Yes, a little. I was being selfish, really, making the sort of discipline or course I would have liked to study in grade school, the one I never got to attend. “Why moan about missing it, why not create one now?” I thought. Maybe it’s a way for more intuitive songwriting? I have written a lot of melodies while walking outside, thinking of rhythms. Rhythm has always been important to me; when in The Sugarcubes and Kukl I often worked with Sigtryggur [Baldursson, drummer of both bands, extraordinaire in his own right]—we’d often make the bases for songs by ourselves, with rhythm and vocals. It’s an unusual approach to songwriting, voice and beats—usually songs start out with chord progressions—but I never related to that method. Thus, when acid house and the whole electro movement came along, it was only natural that I’d jump right in. It had rhythm and voice, my favourite elements.

So you started out working within the confines of rock music because that was all that was available, and then given the chance jumped off into more rhythmic territories?

Yes, that was kind of it. And I don’t think I was alone. I think it’s maybe a larger group than people realise, folks that were into the whole indie scene; its philosophy and style and spirit, but not necessarily the music. People that jumped into acid house and electro when that kicked in. It has more of a feminine structure—I am not being essentialist about gender; men contain feminine qualities and vice versa—punk is more macho and electro is more connected to things like world music, rhythm, flow and feeling .


Through the ‘90s, you played a large role in introducing the electro revolution to Icelanders. And through ‘Biophilia’ and especially its educational aspect, you can be thought of as introducing new techniques and ideas to people. Are you maybe sort of a missionary? Are you trying to ‘spread words’?

Well [laughs], I am frustrated music teacher, that’s for certain. I wouldn’t take credit for “introducing Icelanders to electro”—there were so many great people working at doing that. I tried to help out when I could, and my position granted me some chances to do that.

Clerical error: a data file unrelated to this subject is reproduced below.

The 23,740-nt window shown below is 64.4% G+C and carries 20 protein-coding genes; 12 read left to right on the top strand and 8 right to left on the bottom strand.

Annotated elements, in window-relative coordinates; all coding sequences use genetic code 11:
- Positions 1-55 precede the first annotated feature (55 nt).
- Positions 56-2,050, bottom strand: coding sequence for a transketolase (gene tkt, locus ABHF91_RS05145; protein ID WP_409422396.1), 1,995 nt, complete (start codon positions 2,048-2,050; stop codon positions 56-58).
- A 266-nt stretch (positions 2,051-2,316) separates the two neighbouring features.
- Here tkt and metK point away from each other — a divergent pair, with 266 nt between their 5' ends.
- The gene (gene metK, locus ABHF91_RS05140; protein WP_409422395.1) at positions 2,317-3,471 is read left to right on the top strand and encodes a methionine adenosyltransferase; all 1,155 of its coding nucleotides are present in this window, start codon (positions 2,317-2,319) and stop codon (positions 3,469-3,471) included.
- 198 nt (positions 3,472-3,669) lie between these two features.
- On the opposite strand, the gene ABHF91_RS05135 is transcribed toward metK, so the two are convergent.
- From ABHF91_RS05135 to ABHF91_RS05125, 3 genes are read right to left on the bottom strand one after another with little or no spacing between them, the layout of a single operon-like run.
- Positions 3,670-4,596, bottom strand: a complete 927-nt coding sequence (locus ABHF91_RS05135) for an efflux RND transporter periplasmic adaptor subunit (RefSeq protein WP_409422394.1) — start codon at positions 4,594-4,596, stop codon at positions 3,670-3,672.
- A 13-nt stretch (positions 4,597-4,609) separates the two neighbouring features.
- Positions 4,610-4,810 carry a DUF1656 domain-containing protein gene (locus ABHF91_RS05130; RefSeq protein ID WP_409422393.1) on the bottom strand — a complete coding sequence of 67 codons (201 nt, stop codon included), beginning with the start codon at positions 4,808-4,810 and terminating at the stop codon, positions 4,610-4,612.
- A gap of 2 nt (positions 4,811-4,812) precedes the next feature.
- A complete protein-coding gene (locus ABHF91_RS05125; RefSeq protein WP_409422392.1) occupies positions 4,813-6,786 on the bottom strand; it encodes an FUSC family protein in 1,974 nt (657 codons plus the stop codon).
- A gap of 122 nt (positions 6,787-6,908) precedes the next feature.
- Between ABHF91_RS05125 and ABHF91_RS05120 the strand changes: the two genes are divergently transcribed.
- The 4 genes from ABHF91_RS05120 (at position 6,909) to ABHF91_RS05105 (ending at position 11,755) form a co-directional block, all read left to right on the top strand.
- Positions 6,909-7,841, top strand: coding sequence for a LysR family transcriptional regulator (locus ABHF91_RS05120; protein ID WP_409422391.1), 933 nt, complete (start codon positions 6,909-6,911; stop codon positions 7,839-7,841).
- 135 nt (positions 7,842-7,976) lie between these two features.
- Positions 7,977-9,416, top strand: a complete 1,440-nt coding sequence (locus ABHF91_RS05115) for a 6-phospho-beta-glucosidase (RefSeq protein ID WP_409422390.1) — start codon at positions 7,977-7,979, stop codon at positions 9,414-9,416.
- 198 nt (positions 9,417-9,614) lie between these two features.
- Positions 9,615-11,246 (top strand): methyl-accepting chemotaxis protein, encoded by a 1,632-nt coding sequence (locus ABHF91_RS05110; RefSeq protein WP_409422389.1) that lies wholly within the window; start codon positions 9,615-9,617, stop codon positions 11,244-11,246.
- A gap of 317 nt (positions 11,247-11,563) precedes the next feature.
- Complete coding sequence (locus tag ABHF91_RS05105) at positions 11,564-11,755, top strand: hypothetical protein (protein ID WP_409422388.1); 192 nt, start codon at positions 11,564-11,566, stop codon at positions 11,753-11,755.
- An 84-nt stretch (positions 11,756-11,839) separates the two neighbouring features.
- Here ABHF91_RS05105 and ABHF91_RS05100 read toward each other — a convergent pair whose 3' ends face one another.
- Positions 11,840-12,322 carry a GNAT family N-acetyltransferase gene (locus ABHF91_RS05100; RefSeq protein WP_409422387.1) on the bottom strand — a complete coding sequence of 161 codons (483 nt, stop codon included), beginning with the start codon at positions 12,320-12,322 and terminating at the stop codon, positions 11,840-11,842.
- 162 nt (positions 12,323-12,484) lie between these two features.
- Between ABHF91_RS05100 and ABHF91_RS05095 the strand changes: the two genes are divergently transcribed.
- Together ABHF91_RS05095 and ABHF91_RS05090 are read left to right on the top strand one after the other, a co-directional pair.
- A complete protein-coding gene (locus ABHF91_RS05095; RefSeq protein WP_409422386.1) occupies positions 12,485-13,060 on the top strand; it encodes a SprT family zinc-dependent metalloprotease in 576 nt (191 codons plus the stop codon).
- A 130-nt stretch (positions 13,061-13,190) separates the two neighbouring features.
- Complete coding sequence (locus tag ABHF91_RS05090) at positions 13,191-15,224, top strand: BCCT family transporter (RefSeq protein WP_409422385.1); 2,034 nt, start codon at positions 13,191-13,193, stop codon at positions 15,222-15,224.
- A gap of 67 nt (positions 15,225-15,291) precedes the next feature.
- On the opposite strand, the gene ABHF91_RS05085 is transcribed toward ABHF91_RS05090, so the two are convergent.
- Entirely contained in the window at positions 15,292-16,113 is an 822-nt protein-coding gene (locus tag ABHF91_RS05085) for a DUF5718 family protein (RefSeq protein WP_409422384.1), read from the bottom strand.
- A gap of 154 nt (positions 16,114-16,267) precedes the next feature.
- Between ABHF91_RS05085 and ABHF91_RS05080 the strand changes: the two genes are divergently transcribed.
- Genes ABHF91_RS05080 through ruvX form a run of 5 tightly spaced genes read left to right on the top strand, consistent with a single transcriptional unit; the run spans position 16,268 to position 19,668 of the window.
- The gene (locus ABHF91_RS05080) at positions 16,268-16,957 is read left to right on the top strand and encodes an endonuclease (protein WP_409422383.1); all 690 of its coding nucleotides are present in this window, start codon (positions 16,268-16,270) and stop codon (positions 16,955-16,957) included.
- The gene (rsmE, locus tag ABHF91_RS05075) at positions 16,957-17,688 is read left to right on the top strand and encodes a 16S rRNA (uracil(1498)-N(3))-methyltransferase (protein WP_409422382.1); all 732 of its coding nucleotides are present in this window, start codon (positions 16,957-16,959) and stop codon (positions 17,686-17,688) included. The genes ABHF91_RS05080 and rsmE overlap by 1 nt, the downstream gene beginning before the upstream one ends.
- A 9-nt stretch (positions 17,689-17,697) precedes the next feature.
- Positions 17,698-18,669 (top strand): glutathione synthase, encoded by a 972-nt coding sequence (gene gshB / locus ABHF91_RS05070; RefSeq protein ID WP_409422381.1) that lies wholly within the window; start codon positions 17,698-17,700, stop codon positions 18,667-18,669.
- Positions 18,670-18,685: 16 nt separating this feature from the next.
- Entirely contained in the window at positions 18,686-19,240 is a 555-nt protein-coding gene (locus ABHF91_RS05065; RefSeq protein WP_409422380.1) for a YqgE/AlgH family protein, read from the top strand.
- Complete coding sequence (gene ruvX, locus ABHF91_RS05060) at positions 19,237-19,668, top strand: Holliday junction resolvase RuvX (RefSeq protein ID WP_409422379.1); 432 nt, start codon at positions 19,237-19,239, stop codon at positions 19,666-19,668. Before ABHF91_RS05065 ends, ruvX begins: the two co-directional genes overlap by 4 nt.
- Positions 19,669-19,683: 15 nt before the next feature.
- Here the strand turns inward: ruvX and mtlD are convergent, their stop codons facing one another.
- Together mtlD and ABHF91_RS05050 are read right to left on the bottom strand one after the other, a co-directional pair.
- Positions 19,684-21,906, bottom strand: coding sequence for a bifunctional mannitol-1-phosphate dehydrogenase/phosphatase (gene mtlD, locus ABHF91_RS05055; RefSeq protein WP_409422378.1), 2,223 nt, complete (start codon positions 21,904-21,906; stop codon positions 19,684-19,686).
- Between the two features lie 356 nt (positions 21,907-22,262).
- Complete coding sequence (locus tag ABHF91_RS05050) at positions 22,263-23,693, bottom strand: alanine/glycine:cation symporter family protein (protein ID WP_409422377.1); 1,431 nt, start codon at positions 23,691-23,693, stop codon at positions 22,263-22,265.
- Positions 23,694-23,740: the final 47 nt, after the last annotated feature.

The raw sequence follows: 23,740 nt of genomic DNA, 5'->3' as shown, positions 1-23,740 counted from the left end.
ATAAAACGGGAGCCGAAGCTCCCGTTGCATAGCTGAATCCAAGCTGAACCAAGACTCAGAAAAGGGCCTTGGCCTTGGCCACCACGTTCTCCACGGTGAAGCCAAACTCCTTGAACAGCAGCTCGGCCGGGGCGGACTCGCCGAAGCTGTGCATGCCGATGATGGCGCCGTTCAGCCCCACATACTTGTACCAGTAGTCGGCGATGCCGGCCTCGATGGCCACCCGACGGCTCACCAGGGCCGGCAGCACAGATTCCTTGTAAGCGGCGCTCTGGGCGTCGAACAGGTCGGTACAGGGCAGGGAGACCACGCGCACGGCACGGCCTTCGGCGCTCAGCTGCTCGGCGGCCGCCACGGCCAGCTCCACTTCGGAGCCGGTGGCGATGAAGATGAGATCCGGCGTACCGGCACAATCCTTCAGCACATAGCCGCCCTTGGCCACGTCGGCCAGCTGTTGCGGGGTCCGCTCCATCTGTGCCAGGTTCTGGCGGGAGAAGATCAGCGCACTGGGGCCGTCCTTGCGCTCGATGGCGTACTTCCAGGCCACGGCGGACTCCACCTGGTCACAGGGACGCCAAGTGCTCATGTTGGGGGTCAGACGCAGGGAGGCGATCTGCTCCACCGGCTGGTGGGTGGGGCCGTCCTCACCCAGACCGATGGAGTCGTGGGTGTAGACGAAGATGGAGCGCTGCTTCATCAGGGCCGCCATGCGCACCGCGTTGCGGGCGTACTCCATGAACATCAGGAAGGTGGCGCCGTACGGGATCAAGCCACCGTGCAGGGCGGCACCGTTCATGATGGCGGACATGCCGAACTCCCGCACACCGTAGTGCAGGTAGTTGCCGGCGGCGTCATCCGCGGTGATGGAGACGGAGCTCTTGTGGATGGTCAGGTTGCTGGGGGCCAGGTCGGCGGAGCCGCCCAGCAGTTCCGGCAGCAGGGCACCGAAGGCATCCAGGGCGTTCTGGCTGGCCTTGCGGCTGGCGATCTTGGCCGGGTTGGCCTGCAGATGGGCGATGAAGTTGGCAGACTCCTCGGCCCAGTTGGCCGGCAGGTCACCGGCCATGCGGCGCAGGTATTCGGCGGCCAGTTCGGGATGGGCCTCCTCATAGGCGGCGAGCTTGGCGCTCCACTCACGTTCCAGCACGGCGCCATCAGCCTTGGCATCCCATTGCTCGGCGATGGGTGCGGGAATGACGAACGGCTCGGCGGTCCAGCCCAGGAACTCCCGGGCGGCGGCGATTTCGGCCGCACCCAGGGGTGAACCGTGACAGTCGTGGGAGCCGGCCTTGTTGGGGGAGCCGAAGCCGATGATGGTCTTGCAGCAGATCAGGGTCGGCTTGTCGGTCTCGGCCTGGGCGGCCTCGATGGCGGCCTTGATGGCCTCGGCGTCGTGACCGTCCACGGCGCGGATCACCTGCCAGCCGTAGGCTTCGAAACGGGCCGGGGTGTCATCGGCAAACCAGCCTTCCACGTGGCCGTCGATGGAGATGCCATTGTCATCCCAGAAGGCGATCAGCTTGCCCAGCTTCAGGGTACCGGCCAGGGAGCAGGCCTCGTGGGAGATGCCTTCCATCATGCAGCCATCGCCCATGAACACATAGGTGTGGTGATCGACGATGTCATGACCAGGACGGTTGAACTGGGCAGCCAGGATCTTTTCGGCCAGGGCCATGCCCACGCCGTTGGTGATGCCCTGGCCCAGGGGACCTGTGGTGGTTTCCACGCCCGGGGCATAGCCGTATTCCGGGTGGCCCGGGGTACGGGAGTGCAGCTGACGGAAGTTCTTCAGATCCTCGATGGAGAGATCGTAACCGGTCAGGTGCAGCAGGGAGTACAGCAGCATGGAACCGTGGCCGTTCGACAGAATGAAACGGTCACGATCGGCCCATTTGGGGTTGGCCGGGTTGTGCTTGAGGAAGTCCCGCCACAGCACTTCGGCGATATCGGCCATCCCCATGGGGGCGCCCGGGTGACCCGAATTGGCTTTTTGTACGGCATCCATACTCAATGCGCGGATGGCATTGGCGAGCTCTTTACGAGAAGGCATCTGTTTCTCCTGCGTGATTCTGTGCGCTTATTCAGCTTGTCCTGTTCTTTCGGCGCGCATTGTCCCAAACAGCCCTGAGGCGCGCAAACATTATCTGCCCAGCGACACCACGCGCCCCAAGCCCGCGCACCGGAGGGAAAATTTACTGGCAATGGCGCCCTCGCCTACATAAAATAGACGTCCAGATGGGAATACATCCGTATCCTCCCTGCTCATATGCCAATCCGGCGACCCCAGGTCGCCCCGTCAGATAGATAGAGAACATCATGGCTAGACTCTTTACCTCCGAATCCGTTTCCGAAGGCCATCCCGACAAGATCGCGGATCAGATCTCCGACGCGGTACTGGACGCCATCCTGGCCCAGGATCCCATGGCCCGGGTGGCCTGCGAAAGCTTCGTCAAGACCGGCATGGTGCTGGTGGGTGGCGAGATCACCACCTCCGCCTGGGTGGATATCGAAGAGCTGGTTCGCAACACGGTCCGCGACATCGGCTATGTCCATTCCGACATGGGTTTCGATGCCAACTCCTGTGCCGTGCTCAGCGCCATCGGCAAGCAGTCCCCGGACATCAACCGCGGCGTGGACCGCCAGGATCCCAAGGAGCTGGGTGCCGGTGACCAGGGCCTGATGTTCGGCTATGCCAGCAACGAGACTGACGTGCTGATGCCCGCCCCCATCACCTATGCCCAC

But I have always had a soft spot for frustrated teachers. Like David Attenborough or Ási [head of Smekkleysa records, Icelandic alt.godfather] when he had his radio shows introducing new and exotic music to Icelanders. I was all ears. And I am. I like to listen when people talk. I am curious in nature, and when people show me what they’ve been up to, and what they know, I often get fascinated and I want to tell the world about it.

I always assumed I’d be a music teacher when I grew up. Then this whole pop music adventure happened and I’ve really liked that . But I still joke about it with my friends, that year I planned on moving to a small island and teaching kids to play the recorder flute. That’s still my retirement plan. So it’s a joke, but not a joke, y’know?

This is one of the reasons I was very excited to be able to weave an educational aspect into the ‘Biophilia’ concept. The thought just occurred to me when we started programming, I got so excited. “Wow! I can weave my old pipe dream of teaching music into my next album!” I had never thought of that! It was a moment of truth; initially I had just planned the touchscreen aspect to work with writing the album, all the rest came later. In 2008 I had no idea that the technology would be so widespread.